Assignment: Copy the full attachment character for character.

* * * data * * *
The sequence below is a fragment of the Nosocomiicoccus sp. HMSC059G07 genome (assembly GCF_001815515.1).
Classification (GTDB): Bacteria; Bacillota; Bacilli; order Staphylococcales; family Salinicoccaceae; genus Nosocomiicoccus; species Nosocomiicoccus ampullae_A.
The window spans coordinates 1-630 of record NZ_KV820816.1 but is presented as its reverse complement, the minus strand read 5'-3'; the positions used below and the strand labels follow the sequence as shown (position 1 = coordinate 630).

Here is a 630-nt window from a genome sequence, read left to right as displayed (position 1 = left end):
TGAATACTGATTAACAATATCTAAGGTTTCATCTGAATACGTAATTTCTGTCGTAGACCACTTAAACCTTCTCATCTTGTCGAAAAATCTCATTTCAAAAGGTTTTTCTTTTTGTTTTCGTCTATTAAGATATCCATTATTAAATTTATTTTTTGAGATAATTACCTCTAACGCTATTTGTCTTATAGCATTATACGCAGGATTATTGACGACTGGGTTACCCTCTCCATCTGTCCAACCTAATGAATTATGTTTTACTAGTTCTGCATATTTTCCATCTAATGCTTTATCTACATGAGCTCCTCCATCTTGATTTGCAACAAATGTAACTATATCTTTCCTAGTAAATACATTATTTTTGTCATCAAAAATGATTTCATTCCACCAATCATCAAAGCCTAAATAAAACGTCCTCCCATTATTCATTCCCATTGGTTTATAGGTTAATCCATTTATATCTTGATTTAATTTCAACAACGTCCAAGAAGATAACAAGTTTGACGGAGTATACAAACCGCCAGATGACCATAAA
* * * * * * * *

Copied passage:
The sequence below is a fragment of the Nosocomiicoccus sp. HMSC059G07 genome (assembly GCF_001815515.1).
Classification (GTDB): Bacteria; Bacillota; Bacilli; order Staphylococcales; family Salinicoccaceae; genus Nosocomiicoccus; species Nosocomiicoccus ampullae_A.
The window spans coordinates 1-630 of record NZ_KV820816.1 but is presented as its reverse complement, the minus strand read 5'-3'; the positions used below and the strand labels follow the sequence as shown (position 1 = coordinate 630).

Here is a 630-nt window from a genome sequence, read left to right as displayed (position 1 = left end):
TGAATACTGATTAACAATATCTAAGGTTTCATCTGAATACGTAATTTCTGTCGTAGACCACTTAAACCTTCTCATCTTGTCGAAAAATCTCATTTCAAAAGGTTTTTCTTTTTGTTTTCGTCTATTAAGATATCCATTATTAAATTTATTTTTTGAGATAATTACCTCTAACGCTATTTGTCTTATAGCATTATACGCAGGATTATTGACGACTGGGTTACCCTCTCCATCTGTCCAACCTAATGAATTATGTTTTACTAGTTCTGCATATTTTCCATCTAATGCTTTATCTACATGAGCTCCTCCATCTTGATTTGCAACAAATGTAACTATATCTTTCCTAGTAAATACATTATTTTTGTCATCAAAAATGATTTCATTCCACCAATCATCAAAGCCTAAATAAAACGTCCTCCCATTATTCATTCCCATTGGTTTATAGGTTAATCCATTTATATCTTGATTTAATTTCAACAACGTCCAAGAAGATAACAAGTTTGACGGAGTATACAAACCGCCAGATGACCATAAA